EFSD loan as a step towards new IMF loan for Belarus
The Eurasian Fund for Stabilisation and Development (EFSD) has approved a USD 2 billion stabilisation loan for Belarus, which will be allocated in tranches as key conditions are met by Belarus. This approach has been introduced due to Belarus’ failure to meet all the requirements of the previous loan. Most EFSD requirements repeat those by the IMF, which means that if the Belarusian government fulfils all the EFSD requirements, it may increase its chances for the IMF loan.
The loan will be provided in seven tranches over the period of 2016-2018, each tranche will be supported by a performance report on key parameters, as outlined in the agreement. The loan’s interest rate is 4.06% per annum for 10 years, five of which are a grace period. If Belarus implements the key parameters, by 2018 the inflation rate should reduce to single digits, the gold reserves should reach the two-month volume of imports, the population should pay not less than 70% of the housing and communal and transport services cost, and the practice of setting performance indicators for enterprises should be abolished.
The loan has been broken in seven tranches due to Belarus’ failure to fulfil the requirements of the previous loan from the EFSD. In 2011, Belarus signed an agreement with the EFSD for a USD 3 billion loan in six tranches. The sixth tranche has never been disbursed due to Belarus’ failure to meet ten of 14 indicators, five of which were benchmarks. Belarus has not fulfilled the requirements as it has come around to stimulating domestic demand, which in an unfavourable external environment, has led to a deterioration with the balance of payments. In order to enhance the responsibility of the Belarusian authorities, most of the requirements have been included in the Government and National Bank policy documents.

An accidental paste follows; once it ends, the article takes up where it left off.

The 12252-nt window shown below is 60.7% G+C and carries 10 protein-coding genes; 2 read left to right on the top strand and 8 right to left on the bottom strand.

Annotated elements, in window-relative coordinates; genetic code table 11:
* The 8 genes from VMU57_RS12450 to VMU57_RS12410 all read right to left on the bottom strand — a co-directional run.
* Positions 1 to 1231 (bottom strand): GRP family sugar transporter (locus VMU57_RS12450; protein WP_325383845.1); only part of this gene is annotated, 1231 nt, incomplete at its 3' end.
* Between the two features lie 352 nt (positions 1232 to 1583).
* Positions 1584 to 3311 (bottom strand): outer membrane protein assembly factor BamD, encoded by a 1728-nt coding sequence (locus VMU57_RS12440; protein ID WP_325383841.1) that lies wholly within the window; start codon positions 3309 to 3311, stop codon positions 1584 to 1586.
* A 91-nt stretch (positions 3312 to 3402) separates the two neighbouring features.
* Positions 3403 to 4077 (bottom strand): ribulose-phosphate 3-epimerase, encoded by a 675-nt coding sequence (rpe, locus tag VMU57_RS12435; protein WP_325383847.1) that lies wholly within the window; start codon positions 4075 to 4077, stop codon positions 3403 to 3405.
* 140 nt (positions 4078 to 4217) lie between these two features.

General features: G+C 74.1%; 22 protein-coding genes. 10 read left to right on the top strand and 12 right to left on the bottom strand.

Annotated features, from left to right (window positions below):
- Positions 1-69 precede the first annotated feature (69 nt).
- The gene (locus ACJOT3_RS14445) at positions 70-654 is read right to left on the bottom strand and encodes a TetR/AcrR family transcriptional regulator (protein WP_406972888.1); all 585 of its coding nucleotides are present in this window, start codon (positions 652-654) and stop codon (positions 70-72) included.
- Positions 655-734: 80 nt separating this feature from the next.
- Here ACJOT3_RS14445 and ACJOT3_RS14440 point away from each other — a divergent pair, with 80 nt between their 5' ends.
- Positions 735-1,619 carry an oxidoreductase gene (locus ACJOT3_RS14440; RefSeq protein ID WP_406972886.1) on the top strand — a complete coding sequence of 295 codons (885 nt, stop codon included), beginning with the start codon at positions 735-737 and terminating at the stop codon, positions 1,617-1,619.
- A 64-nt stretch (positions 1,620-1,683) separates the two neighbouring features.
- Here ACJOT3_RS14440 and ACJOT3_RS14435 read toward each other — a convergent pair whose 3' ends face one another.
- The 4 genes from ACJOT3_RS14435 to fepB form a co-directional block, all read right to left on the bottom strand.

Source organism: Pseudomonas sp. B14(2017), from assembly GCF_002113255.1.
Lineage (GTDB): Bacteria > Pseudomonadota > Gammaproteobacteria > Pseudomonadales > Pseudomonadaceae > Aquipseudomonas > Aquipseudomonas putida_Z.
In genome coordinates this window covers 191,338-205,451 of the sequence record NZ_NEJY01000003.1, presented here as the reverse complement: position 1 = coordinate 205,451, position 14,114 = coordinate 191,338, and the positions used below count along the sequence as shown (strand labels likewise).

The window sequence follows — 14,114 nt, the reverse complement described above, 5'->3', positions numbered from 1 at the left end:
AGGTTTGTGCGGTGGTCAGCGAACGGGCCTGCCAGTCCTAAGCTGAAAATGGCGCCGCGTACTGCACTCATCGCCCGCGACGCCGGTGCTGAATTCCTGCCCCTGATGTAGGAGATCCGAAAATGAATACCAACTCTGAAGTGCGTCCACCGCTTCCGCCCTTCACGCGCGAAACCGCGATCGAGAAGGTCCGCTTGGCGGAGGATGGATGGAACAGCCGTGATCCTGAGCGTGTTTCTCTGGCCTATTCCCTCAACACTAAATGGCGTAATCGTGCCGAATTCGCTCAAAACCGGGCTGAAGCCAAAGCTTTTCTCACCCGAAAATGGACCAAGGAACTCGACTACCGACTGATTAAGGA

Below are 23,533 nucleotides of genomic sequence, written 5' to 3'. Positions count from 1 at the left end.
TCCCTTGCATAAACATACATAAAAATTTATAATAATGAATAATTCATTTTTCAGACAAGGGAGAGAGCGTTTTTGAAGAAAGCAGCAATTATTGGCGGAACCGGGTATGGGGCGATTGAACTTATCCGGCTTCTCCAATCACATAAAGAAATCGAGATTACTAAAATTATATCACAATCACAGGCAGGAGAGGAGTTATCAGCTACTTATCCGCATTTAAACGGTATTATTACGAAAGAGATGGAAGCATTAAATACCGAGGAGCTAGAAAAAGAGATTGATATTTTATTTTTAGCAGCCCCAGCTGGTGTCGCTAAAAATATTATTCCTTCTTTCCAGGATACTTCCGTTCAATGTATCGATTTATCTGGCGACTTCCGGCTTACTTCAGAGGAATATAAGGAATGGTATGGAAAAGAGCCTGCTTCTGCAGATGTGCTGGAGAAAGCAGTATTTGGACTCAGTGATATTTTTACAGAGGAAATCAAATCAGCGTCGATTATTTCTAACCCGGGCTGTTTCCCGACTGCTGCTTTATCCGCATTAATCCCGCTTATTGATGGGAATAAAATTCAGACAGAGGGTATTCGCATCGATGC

The Government programme, coordinated with the EFSD contains requirements similar to those put forward by the IMF. That said, Belarus-IMF talks have stumbled upon terms of reforms in transport tariffs and housing and communal services costs.
Provided that Belarus does not have many willing creditors and has to repay previous loans, which soon may add up to USD 3 billion a year, the Belarusian government is likely to be keen on meeting the requirements of the EFSD loan, also, as it may help to obtain new loans from the IMF. If Belarus signs a loan agreement with the IMF, foreign investors may step-up their interest in Belarusian securities, which, in turn may reduce the debt servicing cost.
Overall, the EFSD has learned from its past mistakes and tightened the conditions for obtaining new credit tranches. The Belarusian government is likely to fulfil the EFSD requirements to the maximum, as it may bring the agreement with the IMF over a new loan, closer.